As far as vultures are concerned, their absolute favorite scenario is when they are flying around above the desert and they see a cowboy or desperado sitting in the sand, with his back against a big boulder. There is usually a trail in the sand, where he was crawling for the last half mile, and an empty canteen that was discarded a mile before that.
This is where the vultures gather together upon seeing this and they circle round and round and round, above the desperado below, waiting for him to take his last breath, so they can go in and feast. At some point, the poor guy will look up in the sky, and with one of his last breaths, he will yell out into the sky at the circling vultures, cursing them… “I’m not dead yet!!! Damn you!!!” This is accompanied by either a clenched fist, or a middle finger directed at the circling, somber undertakers above him. Death is near, and they all know it. And the patience of vultures is legendary.
The other scenario is that someone goes out looking for that cowboy. They see a bunch of vultures circling way off in the distance, and they then know it’s too late. He must be dead already, and he’s right underneath those circling vultures. So it will be easy to find his body. Again, this scenario is legendary.
In fact, all of this is so legendary that many people don’t realize that it’s not legendary at all… it’s just a legend! Pure, unadulterated horse puckie.
Vultures don’t, in fact, circle above dead things. And they most certainly do not circle above dying things; patiently waiting for the dying thing to curse at them and then fall dead so they can go and eat it.
If you see vultures circling way up high in the sky, nine times out of ten they haven’t found anything yet! They are “just looking.” It means they have found a nice strong thermal of warm air rising from the Earth, and they, like surfers catching a wave, are riding it high, effortlessly gliding on the powerful updraft of warm air. Chances are, if it’s a bunch of vultures, there will be at least one red-headed Turkey Vulture at the lowest level, sniffing while it glides, hoping to catch a whiff of a dead animal. This Turkey Vulture will be covering some area, searching with its powerful sense of smell. Meanwhile, their cousins, the Black Vultures, will be several hundred, or more, feet above the Turkey Vulture, quite often just killing time and circling in one place, keeping an eye on the Turkey Vulture below who is doing all the actual searching and the work. The bunch of Black Vultures are kind of in the waiting room, if you see a flock circling. They don’t have to cover any ground. They just watch their cousin, below. Once the Turkey Vulture sniffs out a corpse and goes down to eat, the much more aggressive Black Vultures go down after it and chase him away so they can eat first. Turkey gets the leftovers.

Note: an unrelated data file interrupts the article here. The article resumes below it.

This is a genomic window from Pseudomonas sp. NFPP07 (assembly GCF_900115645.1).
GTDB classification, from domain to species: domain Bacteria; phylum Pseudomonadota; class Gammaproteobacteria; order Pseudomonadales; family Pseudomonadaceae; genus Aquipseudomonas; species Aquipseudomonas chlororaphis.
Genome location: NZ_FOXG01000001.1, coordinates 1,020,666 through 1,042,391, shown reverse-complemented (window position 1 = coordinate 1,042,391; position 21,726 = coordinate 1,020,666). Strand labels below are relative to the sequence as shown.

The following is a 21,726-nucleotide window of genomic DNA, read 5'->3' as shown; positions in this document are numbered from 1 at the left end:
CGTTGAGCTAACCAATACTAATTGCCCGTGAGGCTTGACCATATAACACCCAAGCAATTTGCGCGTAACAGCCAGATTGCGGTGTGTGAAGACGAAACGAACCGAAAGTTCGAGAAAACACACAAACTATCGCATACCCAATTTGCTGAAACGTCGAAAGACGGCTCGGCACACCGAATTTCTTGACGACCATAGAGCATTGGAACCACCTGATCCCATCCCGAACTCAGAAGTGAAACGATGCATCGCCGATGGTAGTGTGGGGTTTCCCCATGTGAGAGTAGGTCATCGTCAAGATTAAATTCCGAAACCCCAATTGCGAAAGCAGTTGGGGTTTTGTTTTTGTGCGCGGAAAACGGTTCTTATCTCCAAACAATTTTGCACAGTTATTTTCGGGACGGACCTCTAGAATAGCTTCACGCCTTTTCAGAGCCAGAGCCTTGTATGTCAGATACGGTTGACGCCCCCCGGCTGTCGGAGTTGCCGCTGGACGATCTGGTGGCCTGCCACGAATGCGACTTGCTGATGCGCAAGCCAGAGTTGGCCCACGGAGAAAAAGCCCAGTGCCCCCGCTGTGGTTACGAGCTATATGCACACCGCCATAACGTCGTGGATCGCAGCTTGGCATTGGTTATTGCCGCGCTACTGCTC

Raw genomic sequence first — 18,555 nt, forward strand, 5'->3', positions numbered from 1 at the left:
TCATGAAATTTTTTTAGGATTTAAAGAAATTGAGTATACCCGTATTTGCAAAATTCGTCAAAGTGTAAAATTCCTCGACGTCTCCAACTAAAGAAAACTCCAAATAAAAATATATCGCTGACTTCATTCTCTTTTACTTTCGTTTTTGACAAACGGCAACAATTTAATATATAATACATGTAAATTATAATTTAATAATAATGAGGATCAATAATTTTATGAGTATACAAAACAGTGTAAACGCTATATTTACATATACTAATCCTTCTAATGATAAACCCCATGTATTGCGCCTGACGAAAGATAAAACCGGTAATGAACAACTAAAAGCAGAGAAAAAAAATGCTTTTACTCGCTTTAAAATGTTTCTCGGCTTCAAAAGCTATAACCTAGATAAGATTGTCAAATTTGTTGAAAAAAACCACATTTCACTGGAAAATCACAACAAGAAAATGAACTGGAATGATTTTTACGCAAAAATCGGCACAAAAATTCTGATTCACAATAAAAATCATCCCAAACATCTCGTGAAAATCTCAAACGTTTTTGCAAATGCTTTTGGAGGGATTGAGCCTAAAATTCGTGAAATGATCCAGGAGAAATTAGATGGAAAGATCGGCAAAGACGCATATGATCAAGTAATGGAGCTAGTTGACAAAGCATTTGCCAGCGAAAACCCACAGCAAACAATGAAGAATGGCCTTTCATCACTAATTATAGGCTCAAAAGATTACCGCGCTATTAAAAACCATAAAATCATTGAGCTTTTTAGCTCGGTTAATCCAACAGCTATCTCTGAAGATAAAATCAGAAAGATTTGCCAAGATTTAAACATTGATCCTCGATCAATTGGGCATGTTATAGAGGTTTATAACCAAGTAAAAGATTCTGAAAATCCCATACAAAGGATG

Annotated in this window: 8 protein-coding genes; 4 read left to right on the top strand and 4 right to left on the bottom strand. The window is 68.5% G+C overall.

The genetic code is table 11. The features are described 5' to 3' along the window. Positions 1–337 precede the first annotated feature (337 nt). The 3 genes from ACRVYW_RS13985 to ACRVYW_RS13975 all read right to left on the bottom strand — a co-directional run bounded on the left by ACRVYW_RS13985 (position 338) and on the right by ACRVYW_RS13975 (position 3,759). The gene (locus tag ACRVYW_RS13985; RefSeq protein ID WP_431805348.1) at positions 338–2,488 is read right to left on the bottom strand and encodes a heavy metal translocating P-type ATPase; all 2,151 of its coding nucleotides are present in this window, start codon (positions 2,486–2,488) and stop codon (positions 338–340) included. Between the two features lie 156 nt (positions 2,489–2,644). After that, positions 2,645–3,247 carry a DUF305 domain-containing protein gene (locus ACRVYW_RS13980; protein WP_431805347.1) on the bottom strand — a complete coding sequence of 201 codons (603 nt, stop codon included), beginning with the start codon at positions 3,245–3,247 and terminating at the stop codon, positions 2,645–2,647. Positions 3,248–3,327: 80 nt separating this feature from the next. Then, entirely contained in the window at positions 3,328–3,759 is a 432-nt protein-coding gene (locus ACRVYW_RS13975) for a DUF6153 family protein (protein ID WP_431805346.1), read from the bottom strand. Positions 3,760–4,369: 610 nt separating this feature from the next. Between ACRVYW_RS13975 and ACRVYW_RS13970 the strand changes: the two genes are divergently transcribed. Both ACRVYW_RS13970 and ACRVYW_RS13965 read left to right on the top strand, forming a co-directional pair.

If there is no Turkey Vulture around, the Black Vultures have to hunt by sight, which is much, much harder for them. In those cases, they will circle above wide open places where a dead animal may be easy to spot. But once they see a potential meal, they don’t waste any time circling. They go down to investigate immediately. Ground based scavengers will usually find these dead animals first. But that’s okay, because Black Vultures also recognize gatherings of ground scavengers and will occasionally circle above while a pack of coyotes or dogs gorge themselves. Some will take a chance and try to feed alongside the ground scavengers, but this is dangerous. So, many will circle above, waiting, while others land on the ground near-by, waiting for their chance to sprint over on foot as soon as it’s safe.
Those are the three scenarios of what’s most likely going on when you see circling vultures. They are either waiting for a Turkey Vulture to sniff out food, and just killing time, or they are searching by sight, or they are waiting for a larger, perhaps dangerous, predator or scavenger on the ground to finish eating. But they will never just circle above perfectly good food for no reason. Very rarely, something will be even too putrid for a vulture to eat. But even so, they will go and check it out.
Oh wait… I was reminded of another possibility. Natural gas has an additive in it that will be interpreted by a Turkey Vulture as being from a corpse. When looking for a leak in a gas pipeline, the repair team will often look for circling Turkey Vultures above the pipe.
And… one more possibility: If a flock of vultures is so enormous that all the birds can’t possibly get in to get a bite, the remainder may, in fact, take back to the sky and circle above the rest of the birds who are feasting. They won’t waste their time on the ground if they know they won’t get any food. This may be the most common reason, if you see a very large group circling. These large groups of circling vultures may be called “kettles”. Nevertheless, they will keep an eye on the feast, just in case there is an opening.
So aside from the exceptions I just noted, circling vultures is just Hollywood concocted misinformation. Vultures don’t endlessly circle carrion without landing.
Here is a beautiful guide to telling the two main New World Vultures apart as they circle overhead. You probably won’t be able to see the red head of the Turkey Vulture way up high, above your head. But the white stripe along the full length of its wing underside is unmistakable. The Black Vulture, on the other hand, has a big block of white only at the end of the wing underside. Next time you see them in the sky, see if you can pick out which is which. Now you’ll be able to impress that next date you have, when you point out and identify the vultures the two of you see in the sky!
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